Some important finds for California included understanding how much of our workforce is global. California, which has the highest number of foreign-owned establishment (FOE) employees, accounted for 10.3 percent of all FOE employment in the United States.  Of these, an estimated 9,105 FOEs are in Southern California with 366,415 employees and an estimated wage bill of $23.6 billion. FOEs have a much larger impact than the direct jobs they provide. This includes firms in the supply chain of FOEs and the household spending of employees paid wages and salaries by FOEs.  In Southern California, the FOE Impact Intensity is 8.1 percent, meaning 8.1 percent of all jobs in Southern California are supported by FOEs. 

In 2009, the top five major industry sectors of foreign-owned and affiliated businesses were: retail trade, wholesale trade, manufacturing, finance, and transportation. Is there a discernable shift in FDI sector investment taking place? 

In terms of the macro-trends, it’s not going to be that drastic of a shift. Over the past few decades, a lot of countries have established a base here—for example, Japan, the United Kingdom, and Germany. They’ll continue to invest in this market.

But when it comes to growth, we’re going to see a lot more investment in the technology sector, and especially the crossover between entertainment and technology. For example, the gaming sector is booming here in Los Angeles and Southern California; Riot Games and Activision Blizzard are examples of great companies in the region that are seeing a lot of interest from foreign investors.

At the same time, there’s been a change in how media and entertainment are being consumed by millennials, and access to content has been completely transformed by on-demand access. No longer are consumers sitting in front of the TV waiting for the cable network to provide them with the content they want. Now, they want it on their phones and tablets, and they want it out on multiple platforms. That’s why at Select LA we’ve introduced a brand new panel that will focus on subscription video-on-demand and over-the-top platforms, and those new technologies are quickly becoming very important to the entertainment sector and foreign investors.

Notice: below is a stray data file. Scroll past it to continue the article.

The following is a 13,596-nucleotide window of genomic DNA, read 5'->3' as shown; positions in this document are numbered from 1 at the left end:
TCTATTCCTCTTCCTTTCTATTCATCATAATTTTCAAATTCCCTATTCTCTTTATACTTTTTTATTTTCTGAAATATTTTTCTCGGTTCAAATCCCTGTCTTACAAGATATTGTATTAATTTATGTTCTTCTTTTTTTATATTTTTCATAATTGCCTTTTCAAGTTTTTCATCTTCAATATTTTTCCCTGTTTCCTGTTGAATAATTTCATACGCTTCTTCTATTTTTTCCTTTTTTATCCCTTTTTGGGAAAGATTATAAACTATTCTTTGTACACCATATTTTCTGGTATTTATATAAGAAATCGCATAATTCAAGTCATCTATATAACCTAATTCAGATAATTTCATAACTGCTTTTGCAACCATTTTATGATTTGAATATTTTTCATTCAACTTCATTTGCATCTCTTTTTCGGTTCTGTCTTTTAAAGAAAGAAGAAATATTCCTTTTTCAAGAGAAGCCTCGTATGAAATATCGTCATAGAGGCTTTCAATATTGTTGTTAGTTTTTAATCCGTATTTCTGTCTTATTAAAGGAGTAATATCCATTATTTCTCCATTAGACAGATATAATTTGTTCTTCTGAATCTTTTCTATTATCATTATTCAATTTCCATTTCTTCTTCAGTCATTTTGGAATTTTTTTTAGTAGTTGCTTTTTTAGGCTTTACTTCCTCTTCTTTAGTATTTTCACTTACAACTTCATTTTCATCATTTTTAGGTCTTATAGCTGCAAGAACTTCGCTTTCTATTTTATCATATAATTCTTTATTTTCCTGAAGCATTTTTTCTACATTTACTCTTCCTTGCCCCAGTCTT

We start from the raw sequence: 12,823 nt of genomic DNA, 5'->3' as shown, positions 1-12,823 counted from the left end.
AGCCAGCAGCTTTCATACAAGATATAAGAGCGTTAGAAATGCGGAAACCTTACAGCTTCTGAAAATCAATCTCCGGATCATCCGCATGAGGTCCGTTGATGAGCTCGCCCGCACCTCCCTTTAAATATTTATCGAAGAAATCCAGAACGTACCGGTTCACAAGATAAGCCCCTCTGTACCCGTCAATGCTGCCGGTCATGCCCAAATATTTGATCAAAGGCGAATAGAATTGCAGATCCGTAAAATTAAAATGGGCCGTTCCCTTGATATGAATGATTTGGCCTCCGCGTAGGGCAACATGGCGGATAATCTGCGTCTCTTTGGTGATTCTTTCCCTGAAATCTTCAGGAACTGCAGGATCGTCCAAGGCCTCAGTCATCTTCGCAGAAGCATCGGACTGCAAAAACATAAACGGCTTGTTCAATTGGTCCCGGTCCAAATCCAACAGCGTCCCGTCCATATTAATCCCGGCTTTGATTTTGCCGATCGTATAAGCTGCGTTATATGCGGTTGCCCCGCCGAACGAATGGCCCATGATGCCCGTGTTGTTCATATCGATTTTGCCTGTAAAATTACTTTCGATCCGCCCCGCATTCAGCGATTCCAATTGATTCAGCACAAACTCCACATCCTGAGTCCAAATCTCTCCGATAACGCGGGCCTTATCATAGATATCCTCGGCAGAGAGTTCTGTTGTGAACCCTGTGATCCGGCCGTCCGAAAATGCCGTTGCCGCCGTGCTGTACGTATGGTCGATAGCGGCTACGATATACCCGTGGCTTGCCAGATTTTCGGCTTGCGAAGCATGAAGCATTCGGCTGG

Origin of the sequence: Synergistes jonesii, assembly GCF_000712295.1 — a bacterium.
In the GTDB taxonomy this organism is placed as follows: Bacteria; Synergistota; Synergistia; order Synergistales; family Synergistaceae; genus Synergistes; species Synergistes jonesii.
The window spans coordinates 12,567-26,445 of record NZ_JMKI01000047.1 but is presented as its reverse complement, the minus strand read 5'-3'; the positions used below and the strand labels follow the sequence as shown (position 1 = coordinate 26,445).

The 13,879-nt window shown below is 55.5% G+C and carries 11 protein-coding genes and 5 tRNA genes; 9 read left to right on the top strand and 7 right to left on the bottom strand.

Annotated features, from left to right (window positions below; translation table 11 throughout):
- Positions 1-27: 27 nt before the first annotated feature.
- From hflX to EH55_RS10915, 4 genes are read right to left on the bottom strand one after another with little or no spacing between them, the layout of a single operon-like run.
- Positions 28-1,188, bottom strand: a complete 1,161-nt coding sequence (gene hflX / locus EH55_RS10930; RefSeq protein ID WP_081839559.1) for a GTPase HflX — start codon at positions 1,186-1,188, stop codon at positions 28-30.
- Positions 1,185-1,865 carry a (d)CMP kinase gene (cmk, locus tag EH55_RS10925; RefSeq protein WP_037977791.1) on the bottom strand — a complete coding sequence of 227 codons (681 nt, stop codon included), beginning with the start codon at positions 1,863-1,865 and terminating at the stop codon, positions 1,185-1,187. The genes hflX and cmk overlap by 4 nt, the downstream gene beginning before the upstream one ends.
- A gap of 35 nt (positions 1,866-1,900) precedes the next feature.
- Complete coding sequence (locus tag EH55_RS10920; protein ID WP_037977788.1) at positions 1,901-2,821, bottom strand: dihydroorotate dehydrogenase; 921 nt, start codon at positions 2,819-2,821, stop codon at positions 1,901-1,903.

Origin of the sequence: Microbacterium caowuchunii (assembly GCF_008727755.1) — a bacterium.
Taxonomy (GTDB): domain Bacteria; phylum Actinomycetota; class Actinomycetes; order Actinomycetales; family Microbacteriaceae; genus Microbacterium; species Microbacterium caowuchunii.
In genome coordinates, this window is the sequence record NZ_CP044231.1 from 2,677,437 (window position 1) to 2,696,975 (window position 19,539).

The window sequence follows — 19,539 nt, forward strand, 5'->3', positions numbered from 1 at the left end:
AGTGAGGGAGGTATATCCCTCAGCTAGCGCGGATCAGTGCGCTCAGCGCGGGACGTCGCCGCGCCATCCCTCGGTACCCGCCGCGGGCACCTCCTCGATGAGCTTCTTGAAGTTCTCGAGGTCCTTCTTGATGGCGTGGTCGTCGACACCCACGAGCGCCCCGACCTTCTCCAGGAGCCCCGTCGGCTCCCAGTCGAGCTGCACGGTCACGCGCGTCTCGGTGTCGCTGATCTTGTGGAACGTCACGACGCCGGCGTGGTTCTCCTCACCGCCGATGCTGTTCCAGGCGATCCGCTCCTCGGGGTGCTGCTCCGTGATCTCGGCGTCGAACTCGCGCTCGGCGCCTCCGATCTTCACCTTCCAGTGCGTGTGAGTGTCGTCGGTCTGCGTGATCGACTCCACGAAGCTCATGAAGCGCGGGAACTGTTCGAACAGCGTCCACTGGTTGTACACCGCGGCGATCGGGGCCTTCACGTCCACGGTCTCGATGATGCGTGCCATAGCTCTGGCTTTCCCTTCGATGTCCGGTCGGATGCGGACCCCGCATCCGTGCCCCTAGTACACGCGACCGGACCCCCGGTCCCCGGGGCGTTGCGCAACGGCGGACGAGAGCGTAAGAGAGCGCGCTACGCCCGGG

We’re going to start seeing a shift in terms of the types of opportunities that are available, the types of investments, and the types of companies they’re looking to invest in.

This past fall, LAEDC participated in the first national Aerospace FDI Conference in LA to highlight the importance of the aerospace industry here in the region. What were the conference highlights?

This region is thriving when it comes to the aerospace and defense sector, and the conference highlighted our strengths, our resiliency, and our future. It was complemented by another recent report from LAEDC, which provided the data to prove that Southern California is a mega-region when it comes to aerospace and defense.

It’s true that some large headquarters have left us over the past few decades. But the manufacturing base and the supply chain have remained here and remained strong. In fact, it’s evolving very quickly.


Our manufacturers are continuing to look for new ways of transforming the landscape. Some of their technological innovations have transferred to other fields, including drone technology and sensor technology that are being applied to other sectors and technologies such as autonomous vehicles.

Also, we have major companies that see our strength, and have chosen LA as their base.  SpaceX and Virgin Galactic are here for a reason. We need to remind the world that these international aerospace and space exploration mega-companies are putting their home bases in Los Angeles.

Foreign direct investment in Metro Los Angeles is not without it’s challenges. How competitive is Los Angeles with other regions in the West and North America who likewise wish to attract FDI?